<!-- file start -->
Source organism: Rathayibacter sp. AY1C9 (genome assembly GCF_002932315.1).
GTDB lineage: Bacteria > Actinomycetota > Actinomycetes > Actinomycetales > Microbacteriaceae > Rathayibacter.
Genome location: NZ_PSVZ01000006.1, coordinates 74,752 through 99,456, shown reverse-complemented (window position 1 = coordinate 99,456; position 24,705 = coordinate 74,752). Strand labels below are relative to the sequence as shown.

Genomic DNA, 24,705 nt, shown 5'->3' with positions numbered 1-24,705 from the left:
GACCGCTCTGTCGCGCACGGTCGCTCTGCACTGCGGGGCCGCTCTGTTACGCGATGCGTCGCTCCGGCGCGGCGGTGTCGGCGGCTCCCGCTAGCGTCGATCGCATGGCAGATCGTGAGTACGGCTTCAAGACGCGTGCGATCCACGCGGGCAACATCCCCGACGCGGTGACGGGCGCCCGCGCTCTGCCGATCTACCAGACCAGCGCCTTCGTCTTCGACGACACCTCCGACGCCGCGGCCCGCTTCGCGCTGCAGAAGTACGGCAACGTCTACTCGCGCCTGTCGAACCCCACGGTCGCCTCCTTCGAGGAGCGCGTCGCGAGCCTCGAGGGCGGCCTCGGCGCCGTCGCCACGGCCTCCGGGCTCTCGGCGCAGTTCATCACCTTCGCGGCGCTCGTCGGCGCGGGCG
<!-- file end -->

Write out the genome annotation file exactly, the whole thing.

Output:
Source organism: Rathayibacter sp. AY1C9 (genome assembly GCF_002932315.1).
GTDB lineage: Bacteria > Actinomycetota > Actinomycetes > Actinomycetales > Microbacteriaceae > Rathayibacter.
Genome location: NZ_PSVZ01000006.1, coordinates 74,752 through 99,456, shown reverse-complemented (window position 1 = coordinate 99,456; position 24,705 = coordinate 74,752). Strand labels below are relative to the sequence as shown.

Genomic DNA, 24,705 nt, shown 5'->3' with positions numbered 1-24,705 from the left:
GACCGCTCTGTCGCGCACGGTCGCTCTGCACTGCGGGGCCGCTCTGTTACGCGATGCGTCGCTCCGGCGCGGCGGTGTCGGCGGCTCCCGCTAGCGTCGATCGCATGGCAGATCGTGAGTACGGCTTCAAGACGCGTGCGATCCACGCGGGCAACATCCCCGACGCGGTGACGGGCGCCCGCGCTCTGCCGATCTACCAGACCAGCGCCTTCGTCTTCGACGACACCTCCGACGCCGCGGCCCGCTTCGCGCTGCAGAAGTACGGCAACGTCTACTCGCGCCTGTCGAACCCCACGGTCGCCTCCTTCGAGGAGCGCGTCGCGAGCCTCGAGGGCGGCCTCGGCGCCGTCGCCACGGCCTCCGGGCTCTCGGCGCAGTTCATCACCTTCGCGGCGCTCGTCGGCGCGGGCG